"If the racial wealth divide is left unaddressed and is not exacerbated further over the next eight years, median Black household wealth is on a path to hit zero by 2053."
from The Road to Zero Wealth report published by non-profits, Prosperity Now and Institute for Policy Studies
The technology industry has produced a significant amount of wealth in the past decade; producing majority of the top ten wealthiest Americans. Financial analysts predict that the sector will produce as many new millionaires moving forward as the financial industry has in the past. However, as the industry creates ballooning wealth for it's investors, entrepreneurs, and professionals -- communities of color are left behind only to exacerbate the existing racial wealth gap.
The data presented below from diversity reports shows the significant underrepresentation of blacks working in the technology industry:
- 1 percent of venture capitalists (investors) are black
- 1 percent of entrepreneurs who receive funding are black
- 7.4 percent of professionals employed in the high-tech industry are black (in comparison 14.3 percent in all private industries)
HBCU.vc is a not-for-profit organization that trains and prepares students for careers in venture capital, entrepreneurship, and tech. Our Student Investors program empowers students at historically black colleges and universities (HBCUs) to act as venture capitalists supporting their local entrepreneurs with funding; and providing entrepreneurship education in underserved regions and communities. The unique hands-on learning opportunity allows students to learn from investors and entrepreneurs alike, while simultaneously increasing access to work opportunities in tech. We believe by increasing the number of black and brown entrepreneurs and investors, we will create a more diverse and equitable tech ecosystem; increase employment opportunities for black and brown communities, and help to close the racial wealth divide. Join us in our mission by donating today.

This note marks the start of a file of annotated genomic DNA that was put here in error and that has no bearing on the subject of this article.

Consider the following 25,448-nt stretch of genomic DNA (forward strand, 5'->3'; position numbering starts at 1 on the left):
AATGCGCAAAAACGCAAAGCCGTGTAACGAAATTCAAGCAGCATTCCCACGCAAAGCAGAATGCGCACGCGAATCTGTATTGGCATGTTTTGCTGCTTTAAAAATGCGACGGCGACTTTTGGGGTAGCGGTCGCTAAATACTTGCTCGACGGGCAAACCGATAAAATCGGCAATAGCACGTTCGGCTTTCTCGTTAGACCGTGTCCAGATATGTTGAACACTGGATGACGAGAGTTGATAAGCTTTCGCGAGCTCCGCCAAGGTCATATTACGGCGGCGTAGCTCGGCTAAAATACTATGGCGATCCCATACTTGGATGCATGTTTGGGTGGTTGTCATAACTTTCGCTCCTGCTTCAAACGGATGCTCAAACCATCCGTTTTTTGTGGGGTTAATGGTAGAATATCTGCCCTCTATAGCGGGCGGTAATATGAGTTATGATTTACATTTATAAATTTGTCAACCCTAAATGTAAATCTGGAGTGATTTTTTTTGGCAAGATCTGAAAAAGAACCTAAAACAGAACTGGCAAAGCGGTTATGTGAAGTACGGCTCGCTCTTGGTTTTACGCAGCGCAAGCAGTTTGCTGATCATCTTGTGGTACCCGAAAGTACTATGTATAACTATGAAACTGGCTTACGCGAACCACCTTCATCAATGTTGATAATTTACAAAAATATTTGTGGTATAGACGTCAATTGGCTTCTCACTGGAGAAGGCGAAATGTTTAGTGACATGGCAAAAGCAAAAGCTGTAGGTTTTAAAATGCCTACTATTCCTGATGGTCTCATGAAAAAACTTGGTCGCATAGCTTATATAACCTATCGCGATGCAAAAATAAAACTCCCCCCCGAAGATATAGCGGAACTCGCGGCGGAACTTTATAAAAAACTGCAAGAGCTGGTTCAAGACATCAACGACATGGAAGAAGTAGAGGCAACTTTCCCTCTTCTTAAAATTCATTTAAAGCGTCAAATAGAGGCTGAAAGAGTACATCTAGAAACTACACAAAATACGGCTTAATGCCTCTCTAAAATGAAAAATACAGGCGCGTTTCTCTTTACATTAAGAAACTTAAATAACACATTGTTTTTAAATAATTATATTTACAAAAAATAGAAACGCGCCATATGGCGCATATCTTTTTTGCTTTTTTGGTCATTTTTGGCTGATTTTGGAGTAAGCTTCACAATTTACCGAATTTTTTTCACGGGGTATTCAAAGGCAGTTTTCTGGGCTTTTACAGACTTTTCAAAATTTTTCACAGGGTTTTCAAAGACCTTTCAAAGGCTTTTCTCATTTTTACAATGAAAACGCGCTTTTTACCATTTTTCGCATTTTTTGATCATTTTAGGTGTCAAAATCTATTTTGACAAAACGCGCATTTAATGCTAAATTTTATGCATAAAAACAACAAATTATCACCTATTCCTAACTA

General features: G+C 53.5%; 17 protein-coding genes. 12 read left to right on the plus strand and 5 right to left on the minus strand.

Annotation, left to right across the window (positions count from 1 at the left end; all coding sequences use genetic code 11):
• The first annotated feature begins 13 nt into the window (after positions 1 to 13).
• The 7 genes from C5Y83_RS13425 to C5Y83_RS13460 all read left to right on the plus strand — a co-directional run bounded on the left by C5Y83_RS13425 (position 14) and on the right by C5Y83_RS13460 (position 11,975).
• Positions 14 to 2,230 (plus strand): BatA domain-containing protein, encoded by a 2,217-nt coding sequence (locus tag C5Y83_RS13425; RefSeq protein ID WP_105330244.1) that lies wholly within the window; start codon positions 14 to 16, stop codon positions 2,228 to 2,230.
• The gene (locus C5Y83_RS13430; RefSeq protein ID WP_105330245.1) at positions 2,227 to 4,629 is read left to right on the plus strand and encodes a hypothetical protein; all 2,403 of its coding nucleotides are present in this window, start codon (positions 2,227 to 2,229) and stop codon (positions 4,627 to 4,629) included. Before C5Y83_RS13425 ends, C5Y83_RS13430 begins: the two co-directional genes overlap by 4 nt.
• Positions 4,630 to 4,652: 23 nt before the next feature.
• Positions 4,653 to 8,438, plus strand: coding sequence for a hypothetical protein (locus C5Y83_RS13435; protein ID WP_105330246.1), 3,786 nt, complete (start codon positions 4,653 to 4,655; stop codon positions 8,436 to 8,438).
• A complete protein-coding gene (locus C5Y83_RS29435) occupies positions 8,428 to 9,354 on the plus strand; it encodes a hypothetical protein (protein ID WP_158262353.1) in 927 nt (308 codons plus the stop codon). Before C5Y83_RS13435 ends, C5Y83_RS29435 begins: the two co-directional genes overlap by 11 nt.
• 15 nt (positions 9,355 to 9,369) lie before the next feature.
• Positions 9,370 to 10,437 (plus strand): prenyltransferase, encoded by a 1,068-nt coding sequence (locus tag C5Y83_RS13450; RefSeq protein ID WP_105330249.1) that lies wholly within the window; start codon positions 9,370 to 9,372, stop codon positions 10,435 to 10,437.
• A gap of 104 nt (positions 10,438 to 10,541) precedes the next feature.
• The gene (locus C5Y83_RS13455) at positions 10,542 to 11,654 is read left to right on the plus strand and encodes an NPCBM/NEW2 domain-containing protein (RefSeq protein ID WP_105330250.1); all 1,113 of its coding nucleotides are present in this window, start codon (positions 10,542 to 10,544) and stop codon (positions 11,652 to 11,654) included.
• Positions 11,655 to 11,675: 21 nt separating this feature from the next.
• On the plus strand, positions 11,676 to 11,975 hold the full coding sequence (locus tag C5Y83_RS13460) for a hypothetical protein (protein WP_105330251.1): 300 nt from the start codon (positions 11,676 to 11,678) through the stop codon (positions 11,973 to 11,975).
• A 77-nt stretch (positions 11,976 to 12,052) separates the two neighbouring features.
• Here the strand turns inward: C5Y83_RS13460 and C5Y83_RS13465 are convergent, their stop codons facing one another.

1) Wealthy Elites’ Policy Preferences and Economic Inequality: The Case of Technology Entrepreneurs https://www.gsb.stanford.edu/faculty-research/working-papers/wealthy-elites-policy-preferences-economic-inequality-case
2) US Equal Employment Opportunity Commission - Report on diversity in high tech https://www.eeoc.gov/eeoc/statistics/reports/hightech/
3) A Data-Driven Look At Diversity In Venture Capital and Startups https://www.cbinsights.com/research/team-blog/venture-capital-diversity-data/
4) Poverty in America: Consequences for Individuals and the Economy http://www.gao.gov/products/GAO-07-343T